Have you ever wanted to hear the thoughts of other people? I love to people watch at bars, on subway trains, walking down the street and in restaurants. I make up little stories in my mind of who they are, what they are thinking and why they are where they are. I am usually very wrong, but I enjoy doing it because it amuses me and passes the time. But imagine if you could actually hear the thoughts of other people. Hear when someone is contemplating suicide, worrying about their kid, living in their memories of times past or contemplating their fears. You can hear these things, but you are powerless to comfort them, make them laugh, make them cry or just be near them in a physical sense. In Wings of Desire, angels are real and are observing people’s actions and thoughts and yet they are powerless to interfere.
There is only a shadow of a plot, so this part will be quick. Bruno Ganz is an angel who desires to go down to Earth and explore it for himself. “Have someone to come home to after a hard day’s work” as he said in the film. He watches Peter Falk (as himself) while he is on the set of a historical drama. Peter Falk can sense that he is there and acknowledges him although no adults can see him ever. He tells him how great it is to smoke a cigarette, drink a cup of coffee, or slap your hands together when they are cold. From this one-sided conversation, the angel decides to “take the plunge” as he says in the film. He descends to Earth, sells his armor and goes to look for his love, a trapeze artist.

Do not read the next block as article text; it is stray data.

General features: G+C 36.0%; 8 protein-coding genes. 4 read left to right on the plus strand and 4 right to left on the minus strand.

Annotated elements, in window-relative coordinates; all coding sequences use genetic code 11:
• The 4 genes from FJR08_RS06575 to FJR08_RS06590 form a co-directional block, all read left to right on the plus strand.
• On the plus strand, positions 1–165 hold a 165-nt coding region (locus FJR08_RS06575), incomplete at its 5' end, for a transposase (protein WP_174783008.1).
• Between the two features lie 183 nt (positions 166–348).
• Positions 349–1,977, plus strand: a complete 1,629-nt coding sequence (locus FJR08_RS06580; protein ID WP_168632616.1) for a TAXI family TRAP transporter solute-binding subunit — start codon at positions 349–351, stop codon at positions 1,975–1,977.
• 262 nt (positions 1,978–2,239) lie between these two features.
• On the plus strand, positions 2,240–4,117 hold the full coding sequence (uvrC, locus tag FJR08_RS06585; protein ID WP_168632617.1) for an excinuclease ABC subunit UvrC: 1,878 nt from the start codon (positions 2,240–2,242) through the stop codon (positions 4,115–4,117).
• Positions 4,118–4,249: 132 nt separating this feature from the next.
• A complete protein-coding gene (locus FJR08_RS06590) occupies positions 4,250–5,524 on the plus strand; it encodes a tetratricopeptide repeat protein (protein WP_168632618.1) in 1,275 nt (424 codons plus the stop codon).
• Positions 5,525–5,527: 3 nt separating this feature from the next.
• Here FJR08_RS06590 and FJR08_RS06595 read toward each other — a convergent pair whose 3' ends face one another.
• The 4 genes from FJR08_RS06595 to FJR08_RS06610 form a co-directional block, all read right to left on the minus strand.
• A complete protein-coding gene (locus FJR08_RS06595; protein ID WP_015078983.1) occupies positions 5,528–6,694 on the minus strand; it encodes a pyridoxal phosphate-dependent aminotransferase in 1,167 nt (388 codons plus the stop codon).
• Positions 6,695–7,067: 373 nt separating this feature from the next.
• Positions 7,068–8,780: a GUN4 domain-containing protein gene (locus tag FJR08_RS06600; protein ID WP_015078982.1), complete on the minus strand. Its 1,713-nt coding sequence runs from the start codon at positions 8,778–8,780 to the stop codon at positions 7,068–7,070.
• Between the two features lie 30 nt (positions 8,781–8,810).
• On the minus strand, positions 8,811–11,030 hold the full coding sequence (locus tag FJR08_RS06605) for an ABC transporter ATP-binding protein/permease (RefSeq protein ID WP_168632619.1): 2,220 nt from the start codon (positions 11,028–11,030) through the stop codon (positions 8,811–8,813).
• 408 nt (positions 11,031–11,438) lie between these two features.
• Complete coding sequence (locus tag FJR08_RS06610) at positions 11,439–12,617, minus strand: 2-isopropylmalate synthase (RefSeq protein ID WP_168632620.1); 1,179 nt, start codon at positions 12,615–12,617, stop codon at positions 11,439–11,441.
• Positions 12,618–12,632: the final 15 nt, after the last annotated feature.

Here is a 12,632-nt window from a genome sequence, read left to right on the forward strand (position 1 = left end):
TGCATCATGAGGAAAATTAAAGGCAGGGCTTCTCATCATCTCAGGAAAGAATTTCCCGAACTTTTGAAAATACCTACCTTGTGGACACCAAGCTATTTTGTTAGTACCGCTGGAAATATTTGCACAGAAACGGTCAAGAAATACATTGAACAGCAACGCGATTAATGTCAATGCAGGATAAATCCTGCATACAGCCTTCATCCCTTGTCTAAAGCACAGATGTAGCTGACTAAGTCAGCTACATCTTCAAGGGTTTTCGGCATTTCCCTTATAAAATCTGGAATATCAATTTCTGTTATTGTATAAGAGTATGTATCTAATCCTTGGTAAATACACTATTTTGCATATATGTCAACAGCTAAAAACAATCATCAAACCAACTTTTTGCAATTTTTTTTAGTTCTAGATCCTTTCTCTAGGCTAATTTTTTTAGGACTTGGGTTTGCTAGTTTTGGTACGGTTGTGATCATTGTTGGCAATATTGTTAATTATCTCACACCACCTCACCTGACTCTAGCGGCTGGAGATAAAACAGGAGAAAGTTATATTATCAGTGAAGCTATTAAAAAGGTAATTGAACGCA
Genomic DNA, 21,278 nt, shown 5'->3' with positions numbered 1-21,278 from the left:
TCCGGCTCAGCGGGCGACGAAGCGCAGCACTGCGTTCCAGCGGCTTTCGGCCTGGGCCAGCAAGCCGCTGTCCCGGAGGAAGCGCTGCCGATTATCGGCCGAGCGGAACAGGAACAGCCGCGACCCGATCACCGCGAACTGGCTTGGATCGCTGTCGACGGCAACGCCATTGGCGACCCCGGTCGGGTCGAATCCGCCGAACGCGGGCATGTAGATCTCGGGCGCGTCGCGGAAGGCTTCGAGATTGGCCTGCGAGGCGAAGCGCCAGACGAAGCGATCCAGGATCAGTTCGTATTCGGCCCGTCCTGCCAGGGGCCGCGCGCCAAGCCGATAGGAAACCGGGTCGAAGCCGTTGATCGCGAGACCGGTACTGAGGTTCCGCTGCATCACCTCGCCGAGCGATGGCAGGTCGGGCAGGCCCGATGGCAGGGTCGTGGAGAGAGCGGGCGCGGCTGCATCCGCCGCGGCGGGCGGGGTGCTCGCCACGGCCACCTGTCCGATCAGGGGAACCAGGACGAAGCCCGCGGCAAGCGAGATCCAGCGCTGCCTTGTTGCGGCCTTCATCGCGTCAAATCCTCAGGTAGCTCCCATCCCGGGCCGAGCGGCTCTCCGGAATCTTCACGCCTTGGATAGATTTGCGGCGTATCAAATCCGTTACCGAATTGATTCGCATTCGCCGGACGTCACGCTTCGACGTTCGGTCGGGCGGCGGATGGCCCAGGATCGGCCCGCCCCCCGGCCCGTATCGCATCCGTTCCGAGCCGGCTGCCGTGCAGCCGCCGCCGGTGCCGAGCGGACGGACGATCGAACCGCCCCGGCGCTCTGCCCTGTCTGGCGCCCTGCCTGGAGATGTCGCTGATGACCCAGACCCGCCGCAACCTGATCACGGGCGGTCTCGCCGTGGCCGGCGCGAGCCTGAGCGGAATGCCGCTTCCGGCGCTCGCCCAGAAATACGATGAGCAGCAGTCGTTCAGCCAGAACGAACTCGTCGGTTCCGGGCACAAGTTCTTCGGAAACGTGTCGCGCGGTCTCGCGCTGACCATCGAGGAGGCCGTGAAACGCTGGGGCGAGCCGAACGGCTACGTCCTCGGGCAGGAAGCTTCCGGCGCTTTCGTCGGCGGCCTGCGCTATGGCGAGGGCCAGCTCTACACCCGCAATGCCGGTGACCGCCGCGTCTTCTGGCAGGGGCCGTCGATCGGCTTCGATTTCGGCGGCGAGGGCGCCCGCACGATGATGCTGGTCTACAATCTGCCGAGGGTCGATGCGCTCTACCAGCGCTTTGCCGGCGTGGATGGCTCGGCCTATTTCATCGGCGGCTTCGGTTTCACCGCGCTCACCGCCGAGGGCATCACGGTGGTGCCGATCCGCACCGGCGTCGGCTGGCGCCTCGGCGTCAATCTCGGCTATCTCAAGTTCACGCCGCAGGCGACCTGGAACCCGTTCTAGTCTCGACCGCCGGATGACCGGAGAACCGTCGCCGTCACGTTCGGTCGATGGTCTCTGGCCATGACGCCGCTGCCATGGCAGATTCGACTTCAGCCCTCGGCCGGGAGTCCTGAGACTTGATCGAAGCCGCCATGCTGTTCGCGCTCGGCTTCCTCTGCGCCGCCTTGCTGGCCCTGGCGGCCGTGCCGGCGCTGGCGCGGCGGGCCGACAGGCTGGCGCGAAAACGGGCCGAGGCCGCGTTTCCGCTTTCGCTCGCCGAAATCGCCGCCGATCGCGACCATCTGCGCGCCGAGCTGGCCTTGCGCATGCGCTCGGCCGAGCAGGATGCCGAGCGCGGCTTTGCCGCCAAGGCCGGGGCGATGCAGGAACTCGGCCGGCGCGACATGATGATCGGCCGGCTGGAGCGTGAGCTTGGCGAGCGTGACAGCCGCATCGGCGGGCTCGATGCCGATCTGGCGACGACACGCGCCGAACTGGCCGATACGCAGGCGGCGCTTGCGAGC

The plot doesn’t so much matter as the feelings elicited from the characters. Bruno is able to portray isolation, loneliness, and desire so well that you begin to feel like your own emotions are nothing compared to him. At one point in the film, Bruno and his angel companion discuss being there for the creation of Earth. They run through the events like they just happened yesterday. I understood from this conversation that they have seen it all and have heard it all. Nothing should phase them and yet it does. They both feel for the man who has seen atrocious things during the war, one of them cries when a man commits suicide and Bruno decides to descend to Earth after watching and listening to a lonely trapeze artist think about her fears and desires. But why have they made this transition? Why have both of them decided that now is the time? Wenders is not interested in giving you answers to these questions. And for that I respect him. He doesn’t care that the plot doesn’t make a whole lot of sense. What he cares about is the language, the images and the characters themselves. He is able to portray an idealistic universe in which human beings are just wanting to do good. By the time the film was over, I believed this world view and realized that my problems are nothing compared to other people’s worries. I think this film is amazing because it helped to calm my anxiety over my minute problems. Not a whole lot of films can do this.